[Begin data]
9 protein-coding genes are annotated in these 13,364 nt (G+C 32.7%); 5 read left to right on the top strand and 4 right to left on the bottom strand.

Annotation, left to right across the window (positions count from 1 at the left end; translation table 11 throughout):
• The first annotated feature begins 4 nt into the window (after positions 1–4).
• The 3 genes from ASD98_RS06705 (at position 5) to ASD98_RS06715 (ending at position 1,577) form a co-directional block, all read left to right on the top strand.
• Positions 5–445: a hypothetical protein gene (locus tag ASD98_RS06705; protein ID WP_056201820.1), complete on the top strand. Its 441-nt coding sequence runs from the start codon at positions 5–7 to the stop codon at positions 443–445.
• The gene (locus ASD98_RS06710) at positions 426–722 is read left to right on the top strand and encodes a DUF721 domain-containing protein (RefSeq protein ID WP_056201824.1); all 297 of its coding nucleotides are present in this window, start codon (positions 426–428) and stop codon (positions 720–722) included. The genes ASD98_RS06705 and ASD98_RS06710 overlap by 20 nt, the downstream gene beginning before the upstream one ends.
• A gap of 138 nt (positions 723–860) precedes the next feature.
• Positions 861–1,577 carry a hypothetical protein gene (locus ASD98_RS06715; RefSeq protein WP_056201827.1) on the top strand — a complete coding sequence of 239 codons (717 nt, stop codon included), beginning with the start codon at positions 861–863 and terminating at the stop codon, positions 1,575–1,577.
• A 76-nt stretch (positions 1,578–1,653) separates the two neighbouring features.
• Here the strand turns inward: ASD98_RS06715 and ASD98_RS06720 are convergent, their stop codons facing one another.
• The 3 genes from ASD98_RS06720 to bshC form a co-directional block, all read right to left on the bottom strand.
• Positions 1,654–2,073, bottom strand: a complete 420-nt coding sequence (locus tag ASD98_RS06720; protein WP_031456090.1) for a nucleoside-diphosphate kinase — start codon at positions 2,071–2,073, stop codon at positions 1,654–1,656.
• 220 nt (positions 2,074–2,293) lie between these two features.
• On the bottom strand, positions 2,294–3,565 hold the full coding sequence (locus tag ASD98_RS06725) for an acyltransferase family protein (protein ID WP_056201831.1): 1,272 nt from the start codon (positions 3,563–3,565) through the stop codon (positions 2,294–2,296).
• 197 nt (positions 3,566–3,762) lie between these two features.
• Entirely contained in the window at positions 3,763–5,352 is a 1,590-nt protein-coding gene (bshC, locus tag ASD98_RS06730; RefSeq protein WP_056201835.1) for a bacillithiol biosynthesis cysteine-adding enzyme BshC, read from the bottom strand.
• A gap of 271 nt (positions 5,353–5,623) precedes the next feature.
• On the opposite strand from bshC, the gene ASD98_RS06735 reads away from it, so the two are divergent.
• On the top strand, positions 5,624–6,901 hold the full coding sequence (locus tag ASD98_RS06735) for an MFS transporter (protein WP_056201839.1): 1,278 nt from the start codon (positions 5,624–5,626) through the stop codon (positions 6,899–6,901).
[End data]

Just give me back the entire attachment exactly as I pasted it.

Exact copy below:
9 protein-coding genes are annotated in these 13,364 nt (G+C 32.7%); 5 read left to right on the top strand and 4 right to left on the bottom strand.

Annotation, left to right across the window (positions count from 1 at the left end; translation table 11 throughout):
• The first annotated feature begins 4 nt into the window (after positions 1–4).
• The 3 genes from ASD98_RS06705 (at position 5) to ASD98_RS06715 (ending at position 1,577) form a co-directional block, all read left to right on the top strand.
• Positions 5–445: a hypothetical protein gene (locus tag ASD98_RS06705; protein ID WP_056201820.1), complete on the top strand. Its 441-nt coding sequence runs from the start codon at positions 5–7 to the stop codon at positions 443–445.
• The gene (locus ASD98_RS06710) at positions 426–722 is read left to right on the top strand and encodes a DUF721 domain-containing protein (RefSeq protein ID WP_056201824.1); all 297 of its coding nucleotides are present in this window, start codon (positions 426–428) and stop codon (positions 720–722) included. The genes ASD98_RS06705 and ASD98_RS06710 overlap by 20 nt, the downstream gene beginning before the upstream one ends.
• A gap of 138 nt (positions 723–860) precedes the next feature.
• Positions 861–1,577 carry a hypothetical protein gene (locus ASD98_RS06715; RefSeq protein WP_056201827.1) on the top strand — a complete coding sequence of 239 codons (717 nt, stop codon included), beginning with the start codon at positions 861–863 and terminating at the stop codon, positions 1,575–1,577.
• A 76-nt stretch (positions 1,578–1,653) separates the two neighbouring features.
• Here the strand turns inward: ASD98_RS06715 and ASD98_RS06720 are convergent, their stop codons facing one another.
• The 3 genes from ASD98_RS06720 to bshC form a co-directional block, all read right to left on the bottom strand.
• Positions 1,654–2,073, bottom strand: a complete 420-nt coding sequence (locus tag ASD98_RS06720; protein WP_031456090.1) for a nucleoside-diphosphate kinase — start codon at positions 2,071–2,073, stop codon at positions 1,654–1,656.
• 220 nt (positions 2,074–2,293) lie between these two features.
• On the bottom strand, positions 2,294–3,565 hold the full coding sequence (locus tag ASD98_RS06725) for an acyltransferase family protein (protein ID WP_056201831.1): 1,272 nt from the start codon (positions 3,563–3,565) through the stop codon (positions 2,294–2,296).
• 197 nt (positions 3,566–3,762) lie between these two features.
• Entirely contained in the window at positions 3,763–5,352 is a 1,590-nt protein-coding gene (bshC, locus tag ASD98_RS06730; RefSeq protein WP_056201835.1) for a bacillithiol biosynthesis cysteine-adding enzyme BshC, read from the bottom strand.
• A gap of 271 nt (positions 5,353–5,623) precedes the next feature.
• On the opposite strand from bshC, the gene ASD98_RS06735 reads away from it, so the two are divergent.
• On the top strand, positions 5,624–6,901 hold the full coding sequence (locus tag ASD98_RS06735) for an MFS transporter (protein WP_056201839.1): 1,278 nt from the start codon (positions 5,624–5,626) through the stop codon (positions 6,899–6,901).